Australian Football League (AFL) grand final ticket allocations could be debated in state parliament later this year through a bill aimed at delivering an additional 20,000 tickets to competing clubs.
Victoria’s Green Party this week introduced a bill in the state parliament aimed at ensuring half of all tickets for the Melbourne event, set for September 30 this year, are allocated to the finalists themselves.
For the season-deciding game both competing clubs are currently allocated 15,000 tickets. Approximately half of the tickets for the game are split between AFL and Melbourne Cricket Club members.
Corporate sponsors and partners have received more than 15 per cent of the tickets, while non-competing clubs have also been given a smaller amount of tickets to sell.
Sam Hibbins, the Greens’ spokesperson for sport in Victoria, has already called for more tickets for club members. The proposed bill is aimed at applying further pressure on Labor Minister John Eren, who is responsible for sports matters in the state.
As a part of anti-scalping legislation, Eren currently approves grand final ticket allocations each year.
“Club members are the lifeblood of our footy clubs. Club members stump up at the start of the year to financially support their club but miss out to corporates come grand final day,” Hibbins said to Australian newspaper The Age.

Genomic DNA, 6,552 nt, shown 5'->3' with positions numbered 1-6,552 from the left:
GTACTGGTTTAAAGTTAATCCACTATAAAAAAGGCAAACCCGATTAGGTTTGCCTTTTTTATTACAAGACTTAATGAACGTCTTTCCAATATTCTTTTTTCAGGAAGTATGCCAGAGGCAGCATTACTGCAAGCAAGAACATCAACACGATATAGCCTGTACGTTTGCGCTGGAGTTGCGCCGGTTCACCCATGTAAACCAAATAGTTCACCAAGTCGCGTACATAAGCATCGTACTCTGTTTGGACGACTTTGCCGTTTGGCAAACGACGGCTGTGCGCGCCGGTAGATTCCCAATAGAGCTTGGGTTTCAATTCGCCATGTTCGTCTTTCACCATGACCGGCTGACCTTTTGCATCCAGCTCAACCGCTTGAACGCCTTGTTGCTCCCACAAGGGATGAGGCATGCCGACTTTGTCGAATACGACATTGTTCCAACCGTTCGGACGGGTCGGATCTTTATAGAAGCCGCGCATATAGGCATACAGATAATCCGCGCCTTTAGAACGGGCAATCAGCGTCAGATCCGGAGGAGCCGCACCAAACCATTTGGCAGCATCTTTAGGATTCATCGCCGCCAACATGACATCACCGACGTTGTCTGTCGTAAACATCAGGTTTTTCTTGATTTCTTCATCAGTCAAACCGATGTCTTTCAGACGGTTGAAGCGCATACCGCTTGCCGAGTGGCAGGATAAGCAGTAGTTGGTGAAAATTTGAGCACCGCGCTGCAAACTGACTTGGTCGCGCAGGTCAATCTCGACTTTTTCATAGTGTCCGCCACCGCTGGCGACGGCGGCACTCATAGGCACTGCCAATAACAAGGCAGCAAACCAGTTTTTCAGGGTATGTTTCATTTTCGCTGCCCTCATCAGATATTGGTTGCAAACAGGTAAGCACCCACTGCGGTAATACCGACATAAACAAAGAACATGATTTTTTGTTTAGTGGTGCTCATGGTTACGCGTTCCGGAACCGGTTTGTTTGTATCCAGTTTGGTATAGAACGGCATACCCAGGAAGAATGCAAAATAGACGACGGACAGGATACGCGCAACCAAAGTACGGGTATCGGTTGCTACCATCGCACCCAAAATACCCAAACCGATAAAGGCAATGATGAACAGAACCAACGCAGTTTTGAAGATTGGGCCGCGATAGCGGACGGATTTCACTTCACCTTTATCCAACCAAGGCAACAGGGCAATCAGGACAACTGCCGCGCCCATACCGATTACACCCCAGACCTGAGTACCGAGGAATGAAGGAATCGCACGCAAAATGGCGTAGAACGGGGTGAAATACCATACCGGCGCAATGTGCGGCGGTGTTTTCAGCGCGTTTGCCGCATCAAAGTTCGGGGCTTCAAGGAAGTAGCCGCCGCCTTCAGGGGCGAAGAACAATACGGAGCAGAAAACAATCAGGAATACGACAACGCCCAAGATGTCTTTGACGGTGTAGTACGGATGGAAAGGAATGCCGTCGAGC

“Last year many Western Bulldogs members missed out on attending the Doggies’ first premiership in over 60 years. The current ticket allocation creates a perfect storm for ticket scalpers to flourish. Severely restricting the number of tickets available to die-hard fans and selling expensive ‘corporate packages’ drives fans onto the black market.
“The AFL and state government need to take meaningful action to increase grand final ticket allocation for competing club members, but if they don’t act, parliament should.”
Eren said: “There’s no greater feeling than watching your team win a flag, and we want more passionate club members to get that chance.
“That’s why we’re working with the league on future arrangements that put footy fans first. The ticketing scheme provides a balance, so that more people can see the great game for themselves.”
The Australian government uses several methods to reduce grand final scalping, including website monitoring, and policing outside the stadium on grand final day.